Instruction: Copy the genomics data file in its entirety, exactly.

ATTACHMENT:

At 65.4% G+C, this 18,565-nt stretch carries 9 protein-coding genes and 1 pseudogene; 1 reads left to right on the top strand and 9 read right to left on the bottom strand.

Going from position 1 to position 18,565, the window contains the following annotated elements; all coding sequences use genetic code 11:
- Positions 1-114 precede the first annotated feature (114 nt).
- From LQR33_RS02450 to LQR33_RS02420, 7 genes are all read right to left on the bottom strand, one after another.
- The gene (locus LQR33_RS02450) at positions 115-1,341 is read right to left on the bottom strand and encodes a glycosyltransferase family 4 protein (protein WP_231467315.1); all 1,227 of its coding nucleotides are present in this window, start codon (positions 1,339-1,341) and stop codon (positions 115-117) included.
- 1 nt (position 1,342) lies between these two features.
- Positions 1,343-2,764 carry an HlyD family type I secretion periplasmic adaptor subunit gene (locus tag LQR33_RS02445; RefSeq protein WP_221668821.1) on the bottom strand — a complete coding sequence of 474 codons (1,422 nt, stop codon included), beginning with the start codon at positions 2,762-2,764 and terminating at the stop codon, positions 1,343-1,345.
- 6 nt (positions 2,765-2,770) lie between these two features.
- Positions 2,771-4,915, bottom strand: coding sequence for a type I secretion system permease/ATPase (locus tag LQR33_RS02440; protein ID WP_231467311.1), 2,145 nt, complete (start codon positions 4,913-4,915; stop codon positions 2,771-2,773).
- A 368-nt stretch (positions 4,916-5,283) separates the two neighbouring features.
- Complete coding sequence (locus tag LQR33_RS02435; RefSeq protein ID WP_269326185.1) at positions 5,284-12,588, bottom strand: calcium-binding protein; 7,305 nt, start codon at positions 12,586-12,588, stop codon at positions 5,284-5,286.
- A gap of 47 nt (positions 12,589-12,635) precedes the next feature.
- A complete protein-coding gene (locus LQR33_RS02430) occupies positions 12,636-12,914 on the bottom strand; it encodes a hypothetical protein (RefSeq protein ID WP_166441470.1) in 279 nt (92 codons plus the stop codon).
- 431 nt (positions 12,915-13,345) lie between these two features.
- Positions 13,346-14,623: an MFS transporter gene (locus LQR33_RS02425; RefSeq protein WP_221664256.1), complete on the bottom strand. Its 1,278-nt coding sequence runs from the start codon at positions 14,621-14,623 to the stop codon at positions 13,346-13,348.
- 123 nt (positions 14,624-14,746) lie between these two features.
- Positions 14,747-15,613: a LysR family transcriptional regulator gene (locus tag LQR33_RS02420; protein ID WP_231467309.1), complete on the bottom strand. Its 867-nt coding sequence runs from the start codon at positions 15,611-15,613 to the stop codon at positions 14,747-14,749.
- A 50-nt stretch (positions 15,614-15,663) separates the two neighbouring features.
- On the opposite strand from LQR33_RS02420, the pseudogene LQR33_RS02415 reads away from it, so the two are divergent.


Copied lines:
At 65.4% G+C, this 18,565-nt stretch carries 9 protein-coding genes and 1 pseudogene; 1 reads left to right on the top strand and 9 read right to left on the bottom strand.

Going from position 1 to position 18,565, the window contains the following annotated elements; all coding sequences use genetic code 11:
- Positions 1-114 precede the first annotated feature (114 nt).
- From LQR33_RS02450 to LQR33_RS02420, 7 genes are all read right to left on the bottom strand, one after another.
- The gene (locus LQR33_RS02450) at positions 115-1,341 is read right to left on the bottom strand and encodes a glycosyltransferase family 4 protein (protein WP_231467315.1); all 1,227 of its coding nucleotides are present in this window, start codon (positions 1,339-1,341) and stop codon (positions 115-117) included.
- 1 nt (position 1,342) lies between these two features.
- Positions 1,343-2,764 carry an HlyD family type I secretion periplasmic adaptor subunit gene (locus tag LQR33_RS02445; RefSeq protein WP_221668821.1) on the bottom strand — a complete coding sequence of 474 codons (1,422 nt, stop codon included), beginning with the start codon at positions 2,762-2,764 and terminating at the stop codon, positions 1,343-1,345.
- 6 nt (positions 2,765-2,770) lie between these two features.
- Positions 2,771-4,915, bottom strand: coding sequence for a type I secretion system permease/ATPase (locus tag LQR33_RS02440; protein ID WP_231467311.1), 2,145 nt, complete (start codon positions 4,913-4,915; stop codon positions 2,771-2,773).
- A 368-nt stretch (positions 4,916-5,283) separates the two neighbouring features.
- Complete coding sequence (locus tag LQR33_RS02435; RefSeq protein ID WP_269326185.1) at positions 5,284-12,588, bottom strand: calcium-binding protein; 7,305 nt, start codon at positions 12,586-12,588, stop codon at positions 5,284-5,286.
- A gap of 47 nt (positions 12,589-12,635) precedes the next feature.
- A complete protein-coding gene (locus LQR33_RS02430) occupies positions 12,636-12,914 on the bottom strand; it encodes a hypothetical protein (RefSeq protein ID WP_166441470.1) in 279 nt (92 codons plus the stop codon).
- 431 nt (positions 12,915-13,345) lie between these two features.
- Positions 13,346-14,623: an MFS transporter gene (locus LQR33_RS02425; RefSeq protein WP_221664256.1), complete on the bottom strand. Its 1,278-nt coding sequence runs from the start codon at positions 14,621-14,623 to the stop codon at positions 13,346-13,348.
- 123 nt (positions 14,624-14,746) lie between these two features.
- Positions 14,747-15,613: a LysR family transcriptional regulator gene (locus tag LQR33_RS02420; protein ID WP_231467309.1), complete on the bottom strand. Its 867-nt coding sequence runs from the start codon at positions 15,611-15,613 to the stop codon at positions 14,747-14,749.
- A 50-nt stretch (positions 15,614-15,663) separates the two neighbouring features.
- On the opposite strand from LQR33_RS02420, the pseudogene LQR33_RS02415 reads away from it, so the two are divergent.